HCI Bursary

HCI Bursary is now available for students to apply. Please see the help section on this page to retrieve a lost password. Although we strive to provide bursaries to as many as we can, not all will qualify. Please make sure you meet the minimum requirements that we have.If you have applied last year, you need to use the same email and password to apply for 2014.

HCI Bursary Requirements

A South African citizen or a refugee (with the right to live, study/work in South Africa):
Age 35 years or under as of 30 September 2013.
Studying for a first tertiary qualification or
Continuing students who enrol for Honours.
Enrolled or intending to enrol in a full-time course of study.
Above 50% average for Matric or end of year results ( Life Orientation is not considered).
Studying at a University or University of technology registered with the Department of Education, or intending to make an application to study.
With a gross family income of less than R20 000 per month.

How To Apply for HCI Bursary

Apply for the HCI Foundation Bursary Programme 2015. Note HCI Bursaries are now closed. More online bursaries available

About HCI

Humans interact with computers in many ways; the interface between humans and computers is crucial to facilitating this interaction. Desktop applications, internet browsers, handheld computers, and computer kiosks make use of the prevalent graphical user interfaces (GUI) of today. Voice user interfaces (VUI) are used for speech recognition and synthesising systems, and the emerging multi-modal and Graphical user interfaces (GUI) allow humans to engage with embodied character agents in a way that cannot be achieved with other interface paradigms. The growth in human–computer interaction field has been in quality of interaction, and in different branching in its history. Instead of designing regular interfaces, the different research branches have had a different focus on the concepts of multimodality rather than unimodality, intelligent adaptive interfaces rather than command/action based ones, and finally active rather than passive interfaces.[citation needed] For instance, sensors like video cameras and eye trackers can be used to feed physiological information of humans back to computer systems. Such information can be used by computers to dynamically adapt content of interfaces. Thus, computers could develop responsiveness to cognitive load and human emotion.

The Association for Computing Machinery (ACM) defines human–computer interaction as “a discipline concerned with the design, evaluation and implementation of interactive computing systems for human use and with the study of major phenomena surrounding them”. An important facet of HCI is user satisfaction (or simply End User Computing Satisfaction). “Because human–computer interaction studies a human and a machine in communication, it draws from supporting knowledge on both the machine and the human side. On the machine side, techniques in computer graphics, operating systems, programming languages, and development environments are relevant. On the human side, communication theory, graphic and industrial design disciplines, linguistics, social sciences, cognitive psychology, social psychology, and human factors such as computer user satisfaction are relevant. And, of course, engineering and design methods are relevant.”Due to the multidisciplinary nature of HCI, people with different backgrounds contribute to its success. HCI is also sometimes termed human–machine interaction (HMI), man-machine interaction (MMI) or computer-human interaction (CHI).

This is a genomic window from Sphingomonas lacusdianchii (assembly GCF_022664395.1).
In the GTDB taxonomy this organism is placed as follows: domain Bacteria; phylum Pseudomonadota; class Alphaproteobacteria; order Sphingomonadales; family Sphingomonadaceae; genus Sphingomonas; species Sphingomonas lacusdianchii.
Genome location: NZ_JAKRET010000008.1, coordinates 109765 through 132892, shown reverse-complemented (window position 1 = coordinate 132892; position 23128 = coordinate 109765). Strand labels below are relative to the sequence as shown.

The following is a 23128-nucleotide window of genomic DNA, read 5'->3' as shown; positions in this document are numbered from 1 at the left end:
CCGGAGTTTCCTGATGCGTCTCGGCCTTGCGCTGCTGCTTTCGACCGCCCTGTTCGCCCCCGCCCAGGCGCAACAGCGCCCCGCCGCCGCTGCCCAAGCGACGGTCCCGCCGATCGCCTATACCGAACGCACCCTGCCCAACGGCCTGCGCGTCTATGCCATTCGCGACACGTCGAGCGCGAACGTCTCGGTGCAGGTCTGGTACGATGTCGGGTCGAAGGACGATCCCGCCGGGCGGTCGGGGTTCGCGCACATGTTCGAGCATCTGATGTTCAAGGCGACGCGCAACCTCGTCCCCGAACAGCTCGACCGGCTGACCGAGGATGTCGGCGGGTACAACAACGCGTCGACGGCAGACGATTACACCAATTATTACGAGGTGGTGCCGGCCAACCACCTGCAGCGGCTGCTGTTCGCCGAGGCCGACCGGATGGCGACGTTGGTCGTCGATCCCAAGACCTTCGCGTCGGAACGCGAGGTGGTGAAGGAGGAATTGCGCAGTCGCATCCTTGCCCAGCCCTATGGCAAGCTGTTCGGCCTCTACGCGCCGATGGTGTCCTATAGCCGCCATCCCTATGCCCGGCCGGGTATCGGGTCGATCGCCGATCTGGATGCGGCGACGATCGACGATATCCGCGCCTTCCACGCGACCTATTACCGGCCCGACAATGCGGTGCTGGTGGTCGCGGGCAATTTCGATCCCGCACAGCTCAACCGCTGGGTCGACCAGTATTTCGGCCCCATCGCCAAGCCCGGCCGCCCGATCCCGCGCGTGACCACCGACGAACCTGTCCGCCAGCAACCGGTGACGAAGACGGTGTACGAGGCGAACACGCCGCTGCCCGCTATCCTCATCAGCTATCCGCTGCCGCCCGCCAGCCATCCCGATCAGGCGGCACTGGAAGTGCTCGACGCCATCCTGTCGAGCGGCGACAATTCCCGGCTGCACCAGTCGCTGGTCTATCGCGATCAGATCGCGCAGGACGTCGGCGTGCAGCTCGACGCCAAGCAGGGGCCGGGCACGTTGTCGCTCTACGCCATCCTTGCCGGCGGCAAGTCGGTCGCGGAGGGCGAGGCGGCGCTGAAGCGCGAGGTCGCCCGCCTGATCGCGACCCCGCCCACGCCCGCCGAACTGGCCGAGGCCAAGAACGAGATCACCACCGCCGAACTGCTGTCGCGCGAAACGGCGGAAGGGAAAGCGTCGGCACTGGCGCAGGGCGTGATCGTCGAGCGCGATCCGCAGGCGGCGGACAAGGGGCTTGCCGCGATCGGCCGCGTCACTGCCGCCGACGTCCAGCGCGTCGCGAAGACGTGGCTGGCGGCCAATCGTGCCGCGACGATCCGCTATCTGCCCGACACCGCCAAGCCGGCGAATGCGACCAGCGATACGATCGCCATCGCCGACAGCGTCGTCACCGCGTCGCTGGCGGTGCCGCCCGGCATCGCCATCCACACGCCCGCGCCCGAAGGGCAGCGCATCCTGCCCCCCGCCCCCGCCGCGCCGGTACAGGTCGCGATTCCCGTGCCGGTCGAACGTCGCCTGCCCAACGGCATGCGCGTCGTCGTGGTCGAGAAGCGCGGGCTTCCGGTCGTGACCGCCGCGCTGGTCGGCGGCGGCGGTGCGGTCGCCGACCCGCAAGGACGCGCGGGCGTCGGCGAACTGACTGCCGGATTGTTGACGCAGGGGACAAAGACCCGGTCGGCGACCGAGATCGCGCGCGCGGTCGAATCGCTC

Poorly designed human-machine interfaces can lead to many unexpected problems. A classic example is the Three Mile Island accident, a nuclear meltdown accident, where investigations concluded that the design of the human-machine interface was at least partly responsible for the disaster. Similarly, accidents in aviation have resulted from manufacturers’ decisions to use non-standard flight instrument or throttle quadrant layouts: even though the new designs were proposed to be superior in basic human-machine interaction, pilots had already ingrained the “standard” layout and thus the conceptually good idea actually had undesirable results.